The fact that Cooper Lake is the first chip to sport the BF16 format, which we discussed at length last July, is interesting. And oddly enough, companies like Facebook, which is embracing BF16 for both CPUs and GPUs for its “Zion” eight-socket CPU and eight module GPU hybrid systems, needs a chip that has BF16 support and can span eight sockets because it wants a unified numerical format for the CPU and GPU portions of its machine learning training workloads. (Which is sensible, and which allows Facebook to use both CPUs and GPUs for training to full effect.) And given that Intel needed to make good on that promise to Facebook and those who want to use its Zion platform, or some clone of it, for machine learning training, it makes perfect sense to roll out a special subset of what would have been a full Cooper Lake Xeon SP line, but one aimed only at servers with four or more sockets.
And that is precisely what Intel has done. Eventually, thanks in large part to the work of Jim Keller, who retired from Intel for personal reasons earlier this month and who was senior vice president of silicon engineering, Intel will very likely get back to a proper annual cadence for chip rollouts that will look a lot less chaotic than the past several years. Keller has a long and illustrious career in chip design, and was instrumental in the “Sapphire Rapids” project and we presume ideas about how to best use the fabs and labs at Intel to get on a normal, regular cadence. If AMD can do it, Intel can do it, too.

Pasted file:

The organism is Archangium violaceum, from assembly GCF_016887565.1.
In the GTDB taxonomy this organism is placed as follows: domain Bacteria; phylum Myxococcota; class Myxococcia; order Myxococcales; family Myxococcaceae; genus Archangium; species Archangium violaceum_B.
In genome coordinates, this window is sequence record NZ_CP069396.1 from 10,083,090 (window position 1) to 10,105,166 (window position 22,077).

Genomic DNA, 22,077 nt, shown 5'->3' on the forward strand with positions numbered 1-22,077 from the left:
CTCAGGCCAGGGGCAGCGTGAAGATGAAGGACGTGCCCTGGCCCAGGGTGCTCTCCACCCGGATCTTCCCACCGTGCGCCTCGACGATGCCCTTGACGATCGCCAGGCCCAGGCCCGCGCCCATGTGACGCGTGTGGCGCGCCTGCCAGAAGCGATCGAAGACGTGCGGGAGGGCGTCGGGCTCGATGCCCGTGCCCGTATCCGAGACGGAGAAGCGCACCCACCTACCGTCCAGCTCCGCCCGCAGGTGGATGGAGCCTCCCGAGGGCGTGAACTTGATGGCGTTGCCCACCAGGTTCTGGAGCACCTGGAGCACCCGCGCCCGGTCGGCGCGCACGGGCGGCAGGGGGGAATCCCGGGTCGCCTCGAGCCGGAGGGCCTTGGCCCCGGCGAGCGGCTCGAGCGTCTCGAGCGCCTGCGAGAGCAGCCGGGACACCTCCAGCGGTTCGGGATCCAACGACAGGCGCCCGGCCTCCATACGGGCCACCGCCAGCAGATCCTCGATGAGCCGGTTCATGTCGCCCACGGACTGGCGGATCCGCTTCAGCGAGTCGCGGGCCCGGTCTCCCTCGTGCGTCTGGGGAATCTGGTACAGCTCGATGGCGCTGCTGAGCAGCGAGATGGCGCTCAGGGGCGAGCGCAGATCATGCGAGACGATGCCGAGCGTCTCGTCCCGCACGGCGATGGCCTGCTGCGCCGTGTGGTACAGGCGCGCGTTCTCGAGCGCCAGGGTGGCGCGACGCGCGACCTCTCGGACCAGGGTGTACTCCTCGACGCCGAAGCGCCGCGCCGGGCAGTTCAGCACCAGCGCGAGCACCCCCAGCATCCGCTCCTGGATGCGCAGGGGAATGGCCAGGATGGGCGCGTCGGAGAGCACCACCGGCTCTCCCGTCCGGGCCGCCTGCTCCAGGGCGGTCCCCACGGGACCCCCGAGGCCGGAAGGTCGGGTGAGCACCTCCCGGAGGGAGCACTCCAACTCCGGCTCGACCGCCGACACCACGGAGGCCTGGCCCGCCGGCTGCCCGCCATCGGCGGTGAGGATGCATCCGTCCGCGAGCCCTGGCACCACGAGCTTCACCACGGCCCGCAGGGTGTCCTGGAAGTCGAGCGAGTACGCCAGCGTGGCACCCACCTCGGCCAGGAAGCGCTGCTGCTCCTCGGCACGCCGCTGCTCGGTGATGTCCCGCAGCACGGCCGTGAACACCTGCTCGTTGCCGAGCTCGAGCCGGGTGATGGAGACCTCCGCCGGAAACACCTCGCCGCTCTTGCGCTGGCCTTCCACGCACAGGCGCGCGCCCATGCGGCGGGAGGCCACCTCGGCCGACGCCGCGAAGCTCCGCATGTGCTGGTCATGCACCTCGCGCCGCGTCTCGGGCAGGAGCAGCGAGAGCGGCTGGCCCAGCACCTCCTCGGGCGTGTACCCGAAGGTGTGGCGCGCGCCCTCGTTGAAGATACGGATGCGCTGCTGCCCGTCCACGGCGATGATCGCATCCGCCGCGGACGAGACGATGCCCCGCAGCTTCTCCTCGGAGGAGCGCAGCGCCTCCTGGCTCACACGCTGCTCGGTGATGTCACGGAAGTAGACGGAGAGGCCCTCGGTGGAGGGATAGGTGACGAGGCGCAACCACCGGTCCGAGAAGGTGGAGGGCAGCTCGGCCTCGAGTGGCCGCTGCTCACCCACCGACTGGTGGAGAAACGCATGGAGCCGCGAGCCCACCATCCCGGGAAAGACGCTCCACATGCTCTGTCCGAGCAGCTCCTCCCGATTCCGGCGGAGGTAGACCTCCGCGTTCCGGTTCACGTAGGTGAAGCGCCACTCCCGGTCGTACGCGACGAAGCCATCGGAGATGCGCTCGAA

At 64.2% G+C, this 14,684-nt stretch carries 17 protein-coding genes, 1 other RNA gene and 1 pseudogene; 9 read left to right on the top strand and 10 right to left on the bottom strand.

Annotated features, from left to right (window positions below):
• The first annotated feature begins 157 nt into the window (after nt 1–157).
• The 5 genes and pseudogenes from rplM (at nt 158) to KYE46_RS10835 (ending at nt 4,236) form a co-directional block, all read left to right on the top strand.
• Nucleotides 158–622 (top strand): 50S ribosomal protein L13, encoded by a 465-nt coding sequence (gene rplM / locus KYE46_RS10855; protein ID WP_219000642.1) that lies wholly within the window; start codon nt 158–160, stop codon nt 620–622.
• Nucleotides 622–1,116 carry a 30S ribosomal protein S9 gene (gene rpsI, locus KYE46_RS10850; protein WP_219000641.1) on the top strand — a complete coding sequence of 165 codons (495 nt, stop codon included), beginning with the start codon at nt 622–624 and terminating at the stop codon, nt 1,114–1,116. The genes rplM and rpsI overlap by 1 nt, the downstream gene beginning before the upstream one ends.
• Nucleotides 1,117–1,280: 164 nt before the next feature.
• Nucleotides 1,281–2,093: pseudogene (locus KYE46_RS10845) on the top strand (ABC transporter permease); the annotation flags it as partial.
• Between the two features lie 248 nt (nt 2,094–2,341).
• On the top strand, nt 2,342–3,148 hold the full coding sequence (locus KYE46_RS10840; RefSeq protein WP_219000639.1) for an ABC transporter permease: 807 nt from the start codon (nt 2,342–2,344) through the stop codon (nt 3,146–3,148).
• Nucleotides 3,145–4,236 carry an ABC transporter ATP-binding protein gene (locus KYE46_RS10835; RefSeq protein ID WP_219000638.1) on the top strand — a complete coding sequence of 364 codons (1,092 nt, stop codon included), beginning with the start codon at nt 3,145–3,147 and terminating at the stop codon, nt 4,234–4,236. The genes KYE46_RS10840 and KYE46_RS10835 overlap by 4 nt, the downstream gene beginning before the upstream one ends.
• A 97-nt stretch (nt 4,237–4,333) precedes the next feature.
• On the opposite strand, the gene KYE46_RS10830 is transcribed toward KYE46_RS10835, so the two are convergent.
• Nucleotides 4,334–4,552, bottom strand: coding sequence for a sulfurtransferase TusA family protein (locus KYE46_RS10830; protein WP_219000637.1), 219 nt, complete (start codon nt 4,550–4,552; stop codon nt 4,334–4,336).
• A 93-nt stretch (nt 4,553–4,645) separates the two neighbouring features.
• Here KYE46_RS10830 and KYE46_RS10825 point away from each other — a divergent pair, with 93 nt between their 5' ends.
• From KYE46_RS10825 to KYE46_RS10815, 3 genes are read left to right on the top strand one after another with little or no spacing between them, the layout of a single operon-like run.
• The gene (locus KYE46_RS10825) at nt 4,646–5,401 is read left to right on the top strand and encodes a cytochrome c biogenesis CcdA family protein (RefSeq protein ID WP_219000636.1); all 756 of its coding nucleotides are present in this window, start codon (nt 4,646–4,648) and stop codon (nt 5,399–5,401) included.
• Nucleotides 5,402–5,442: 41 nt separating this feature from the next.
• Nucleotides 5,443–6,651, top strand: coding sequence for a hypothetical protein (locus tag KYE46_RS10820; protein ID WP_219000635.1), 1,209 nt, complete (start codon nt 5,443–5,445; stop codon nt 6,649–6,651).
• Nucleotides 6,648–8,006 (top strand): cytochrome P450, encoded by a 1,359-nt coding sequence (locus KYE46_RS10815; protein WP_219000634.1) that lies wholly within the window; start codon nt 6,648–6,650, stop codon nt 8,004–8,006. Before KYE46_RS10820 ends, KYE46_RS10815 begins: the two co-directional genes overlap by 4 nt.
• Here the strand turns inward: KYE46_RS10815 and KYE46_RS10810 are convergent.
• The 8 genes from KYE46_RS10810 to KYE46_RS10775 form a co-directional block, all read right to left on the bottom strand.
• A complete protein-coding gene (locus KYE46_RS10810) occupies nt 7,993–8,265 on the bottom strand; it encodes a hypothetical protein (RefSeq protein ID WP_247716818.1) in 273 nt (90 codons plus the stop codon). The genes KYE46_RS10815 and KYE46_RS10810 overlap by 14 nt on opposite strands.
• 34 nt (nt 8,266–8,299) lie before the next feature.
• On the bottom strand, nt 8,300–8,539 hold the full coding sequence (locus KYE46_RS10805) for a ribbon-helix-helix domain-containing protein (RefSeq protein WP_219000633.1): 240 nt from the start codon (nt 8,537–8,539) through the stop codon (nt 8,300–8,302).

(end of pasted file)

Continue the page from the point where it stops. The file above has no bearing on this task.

The Cooper Lake launch is being wrapped by various announcements Intel is making, including the Barlow Pass Optane 200 Series memory, new D7-5500 and P5600 TLC flash storage, as well as a preview of the new Stratus 10 NX FPGA aimed at datacenter inference and limited sampling of the Goya and Gaudi machine learning accelerators that Intel acquired in December 2019, knocking out the accelerators that Intel got control of in August 2016 when it bought Nervana Systems for $350 million. Intel has a wealth of compute engines, and has its “Ponte Vecchio” Xe discrete GPU in the works for delivery in 2021. The intent is to glue all of these devices together with a single oneAPI programming framework, allowing customers to port applications to any and all of these Intel devices – and any other devices that get oneAPI support, should that come to pass. (Don’t hold your breath on that one.)
Diving Into Cooper Lake
The cores in the Cooper Lake chips are essentially the same as those used in the Cascade Lake chips, except for the ability to pump BF16 data through the AVX-512 units on the Xeon cores. And the Cascade Lake chips were essentially the same except for the ability to do 8-bit integer (INT8) instructions in the AVX-512 units, which is known variously as Vector Neural Network Instructions (VNNI) or DL Boost (short for Deep Learning Boost). While INT8 is useful for inference, BF16 is used for both training and inference and in that sense is more useful for many companies that are trying to do AI on CPUs, either wholly or partly. We are going to do a separate discussion of CPU-based AI, so sit tight for that. For now, we want to get into the feeds and speeds of the Cooper Lake chips that Intel has actually put out on the market. The VNNI INT8 support was expected in the original Ice Lake Xeon SPs, and they were expected years ago. So while BF16 is perhaps coming early-ish, VNNI in general was coming a little bit later than planned but not terribly so.
There are eleven processors in the Cooper Lake lineup, not counting any customized parts that Intel might be making for the hyperscalers and cloud builders. Intel confirmed to us that there are no enhancements to instructions per second (IPC) to the Copper Lake cores with respect to the Skylake and Cascade Lake cores on which they are derived, so there is no extra oomph coming from microarchitectural tweaks. We do expect that Intel has been able to refine its 14 nanometer processes a little bit more, goosing clock speeds by a smidgen.